UNITED STATES ENVIRONMENTAL PROTECTION AGENCY
WASHINGTON,  D.C.  20460

 

DATE:           March 15, 1979

SUBJECT:     Meeting of September 22, 1978

FROM:          William Sanjour (WH-563)
                      Resource Recovery Division

TO:                Record

During the period September 20 to 22, 1978, I and members of my staff (Assessment and Technology Branch) had several meetings with Mr. Gary Dietrich to discuss the draft 3004 standards under my development.

On September 20, we discussed sewage sludge and land-spreading standards. This meeting has been described in my memo of September 21, 1978 entitled "Standards for Landspreading of Hazardous Waste". At that meeting I argued unsuccessfully against Mr. Dietrich's decision to weaken our regulations so as to allow cadmium from industrial wastes into the human diet. (Cadmium is a cumulative poison which also causes cancer).

On September 22, we discussed "special wastes". This is a category of hazardous waste which the technical staff had found necessary to invent. We had found that for some wastes (such as mining waste) if required to follow our draft regulations would probably bankrupt the entire industry. Therefore, we proposed not regulating them while we gathered additional facts on how they could be regulated, and if they could not be regulated without ruination, to report this to Congress.

The technical staff had listed several wastes which had proved troublesome in this regard. However, to this list, our management (Mr. Jorling and Mr. Dietrich) had added several others of their own without giving any reason or consulting with me or my staff. This included oil and gas drilling mud from the oil and gas drilling industry and flue gas desulfurization (FGD) sludge from the electric power industry.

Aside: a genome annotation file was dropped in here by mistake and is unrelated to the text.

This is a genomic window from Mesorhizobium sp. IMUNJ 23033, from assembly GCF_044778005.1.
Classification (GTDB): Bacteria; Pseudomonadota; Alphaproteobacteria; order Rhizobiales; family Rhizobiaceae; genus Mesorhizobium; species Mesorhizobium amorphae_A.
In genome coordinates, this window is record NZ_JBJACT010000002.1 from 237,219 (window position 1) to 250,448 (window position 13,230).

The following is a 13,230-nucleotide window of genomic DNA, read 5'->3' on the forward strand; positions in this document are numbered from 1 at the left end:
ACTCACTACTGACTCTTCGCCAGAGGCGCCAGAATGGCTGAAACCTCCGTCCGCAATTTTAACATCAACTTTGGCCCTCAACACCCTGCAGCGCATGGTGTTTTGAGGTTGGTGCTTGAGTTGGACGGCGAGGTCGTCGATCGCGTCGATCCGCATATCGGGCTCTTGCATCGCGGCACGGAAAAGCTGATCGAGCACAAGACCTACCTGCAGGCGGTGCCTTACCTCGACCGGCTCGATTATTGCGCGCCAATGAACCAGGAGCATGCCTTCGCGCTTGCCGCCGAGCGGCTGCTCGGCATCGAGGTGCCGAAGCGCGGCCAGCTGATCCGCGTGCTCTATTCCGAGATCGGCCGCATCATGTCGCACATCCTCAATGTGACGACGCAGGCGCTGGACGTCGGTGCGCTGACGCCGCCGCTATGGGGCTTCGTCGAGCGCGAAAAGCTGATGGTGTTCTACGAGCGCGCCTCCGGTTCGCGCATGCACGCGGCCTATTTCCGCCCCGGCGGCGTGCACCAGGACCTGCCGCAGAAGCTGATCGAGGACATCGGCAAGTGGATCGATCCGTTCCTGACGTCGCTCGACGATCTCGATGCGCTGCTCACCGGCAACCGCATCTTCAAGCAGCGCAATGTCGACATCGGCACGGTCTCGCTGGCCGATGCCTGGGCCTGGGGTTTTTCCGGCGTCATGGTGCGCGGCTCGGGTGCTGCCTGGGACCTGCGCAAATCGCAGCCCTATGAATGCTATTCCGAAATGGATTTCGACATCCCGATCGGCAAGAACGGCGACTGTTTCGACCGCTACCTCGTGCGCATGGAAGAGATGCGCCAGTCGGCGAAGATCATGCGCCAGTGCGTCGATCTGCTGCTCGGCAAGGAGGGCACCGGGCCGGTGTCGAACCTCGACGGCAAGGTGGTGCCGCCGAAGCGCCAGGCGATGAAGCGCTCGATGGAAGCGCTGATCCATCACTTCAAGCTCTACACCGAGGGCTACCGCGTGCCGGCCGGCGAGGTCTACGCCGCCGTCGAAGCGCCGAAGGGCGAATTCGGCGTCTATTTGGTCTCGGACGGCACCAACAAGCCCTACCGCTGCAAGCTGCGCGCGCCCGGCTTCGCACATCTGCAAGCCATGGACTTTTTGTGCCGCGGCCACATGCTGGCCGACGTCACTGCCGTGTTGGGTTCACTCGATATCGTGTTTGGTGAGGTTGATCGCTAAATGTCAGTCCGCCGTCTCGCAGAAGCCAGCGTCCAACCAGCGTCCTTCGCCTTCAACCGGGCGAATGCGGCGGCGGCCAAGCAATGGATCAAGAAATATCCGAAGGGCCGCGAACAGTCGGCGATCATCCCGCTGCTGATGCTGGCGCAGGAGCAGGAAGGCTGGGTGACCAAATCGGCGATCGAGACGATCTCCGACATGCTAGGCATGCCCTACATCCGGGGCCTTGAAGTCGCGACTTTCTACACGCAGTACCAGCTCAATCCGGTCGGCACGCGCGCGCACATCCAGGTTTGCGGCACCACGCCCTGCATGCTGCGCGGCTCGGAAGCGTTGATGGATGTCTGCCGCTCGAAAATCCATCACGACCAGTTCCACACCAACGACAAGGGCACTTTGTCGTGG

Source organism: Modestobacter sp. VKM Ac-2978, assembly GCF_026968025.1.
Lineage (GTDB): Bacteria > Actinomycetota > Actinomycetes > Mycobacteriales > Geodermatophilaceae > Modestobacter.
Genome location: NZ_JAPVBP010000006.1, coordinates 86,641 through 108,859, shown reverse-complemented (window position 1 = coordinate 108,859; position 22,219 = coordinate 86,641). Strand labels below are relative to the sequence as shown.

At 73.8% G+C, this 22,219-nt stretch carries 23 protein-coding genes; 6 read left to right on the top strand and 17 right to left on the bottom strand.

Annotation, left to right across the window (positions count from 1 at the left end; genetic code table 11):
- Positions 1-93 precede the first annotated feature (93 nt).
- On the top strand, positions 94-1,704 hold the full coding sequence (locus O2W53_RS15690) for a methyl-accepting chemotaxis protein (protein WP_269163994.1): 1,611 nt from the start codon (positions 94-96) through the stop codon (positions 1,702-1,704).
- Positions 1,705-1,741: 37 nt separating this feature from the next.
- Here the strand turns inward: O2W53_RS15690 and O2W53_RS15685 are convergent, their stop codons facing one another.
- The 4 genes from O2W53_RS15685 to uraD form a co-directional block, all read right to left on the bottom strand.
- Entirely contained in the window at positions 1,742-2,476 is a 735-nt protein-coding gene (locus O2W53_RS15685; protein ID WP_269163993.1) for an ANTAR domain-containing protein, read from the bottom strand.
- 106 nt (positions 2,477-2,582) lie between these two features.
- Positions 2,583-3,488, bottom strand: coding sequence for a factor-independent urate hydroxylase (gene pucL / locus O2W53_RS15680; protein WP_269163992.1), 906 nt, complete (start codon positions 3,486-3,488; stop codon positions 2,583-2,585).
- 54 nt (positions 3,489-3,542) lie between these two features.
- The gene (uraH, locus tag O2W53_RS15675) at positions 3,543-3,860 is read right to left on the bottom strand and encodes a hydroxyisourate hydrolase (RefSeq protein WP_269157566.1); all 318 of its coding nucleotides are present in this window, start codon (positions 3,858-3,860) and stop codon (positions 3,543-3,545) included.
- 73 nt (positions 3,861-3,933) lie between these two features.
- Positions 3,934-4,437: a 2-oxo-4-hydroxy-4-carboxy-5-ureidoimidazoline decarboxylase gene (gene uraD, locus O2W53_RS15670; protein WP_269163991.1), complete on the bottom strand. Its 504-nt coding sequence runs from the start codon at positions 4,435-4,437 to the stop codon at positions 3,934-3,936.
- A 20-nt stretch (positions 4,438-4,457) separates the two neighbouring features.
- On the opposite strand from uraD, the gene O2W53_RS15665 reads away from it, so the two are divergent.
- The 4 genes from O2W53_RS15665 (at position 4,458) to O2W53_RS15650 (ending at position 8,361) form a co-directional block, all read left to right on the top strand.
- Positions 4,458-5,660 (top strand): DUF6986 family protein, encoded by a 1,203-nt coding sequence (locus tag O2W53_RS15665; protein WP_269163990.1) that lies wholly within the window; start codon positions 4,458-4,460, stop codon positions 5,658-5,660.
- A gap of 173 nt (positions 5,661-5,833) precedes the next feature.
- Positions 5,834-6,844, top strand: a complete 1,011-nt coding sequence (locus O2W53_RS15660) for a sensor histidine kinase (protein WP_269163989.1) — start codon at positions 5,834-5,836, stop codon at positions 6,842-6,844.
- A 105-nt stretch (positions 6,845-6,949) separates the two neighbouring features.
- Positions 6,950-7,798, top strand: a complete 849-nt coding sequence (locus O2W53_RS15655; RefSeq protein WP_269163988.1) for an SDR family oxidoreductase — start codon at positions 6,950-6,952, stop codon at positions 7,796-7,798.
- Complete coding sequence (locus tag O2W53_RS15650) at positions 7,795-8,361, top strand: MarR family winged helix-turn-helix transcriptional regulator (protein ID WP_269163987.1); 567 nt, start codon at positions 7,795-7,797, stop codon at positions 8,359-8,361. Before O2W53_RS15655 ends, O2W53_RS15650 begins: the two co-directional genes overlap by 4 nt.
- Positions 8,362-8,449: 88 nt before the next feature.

At this meeting on September 22, I told Mr. Dietrich that we were dropping oil and gas drilling mud from the category of "special waste" so that the oil and gas industry would have to comply with all the standards for disposing of hazardous waste with those muds. Mr. Dietrich asked if that meant that all those well drillers in West Texas would have to line their drilling ponds with clay. John Schaum, Tim Fields and I explained that this would present no great hardship since drilling muds are usually 95% bentonite clay to begin with. Furthermore we had visited several of these operations and concluded that can readily comply with our standards and should not be treated as a "special waste".

We also told Mr. Dietrich we were dropping FGD sludge as a "special waste". This sludge is generated by power plants equipped with FGD scrubbers required by EPA's air program to remove sulfur from power plant emissions. I and Howard Beard told Mr. Dietrich that EPA has been telling the public for years that the cost of adequate disposal of the sludge is not unduly expensive; that this cost has been taken into account in determining the need for FGD scrubbers; and that EPA has studied and has knowledge of the technology for adequate disposal. With this background we didn't see how our regulations could come out and say we don't know what to do with this.

Six days later I was removed without notice from my position as Chief of the Assessment and Technology Branch. Shortly after that, Mr. Dietrich instructed the Branch to reinstate oil and gas drilling mud and FGD sludge as "special wastes".
 
 
 
 

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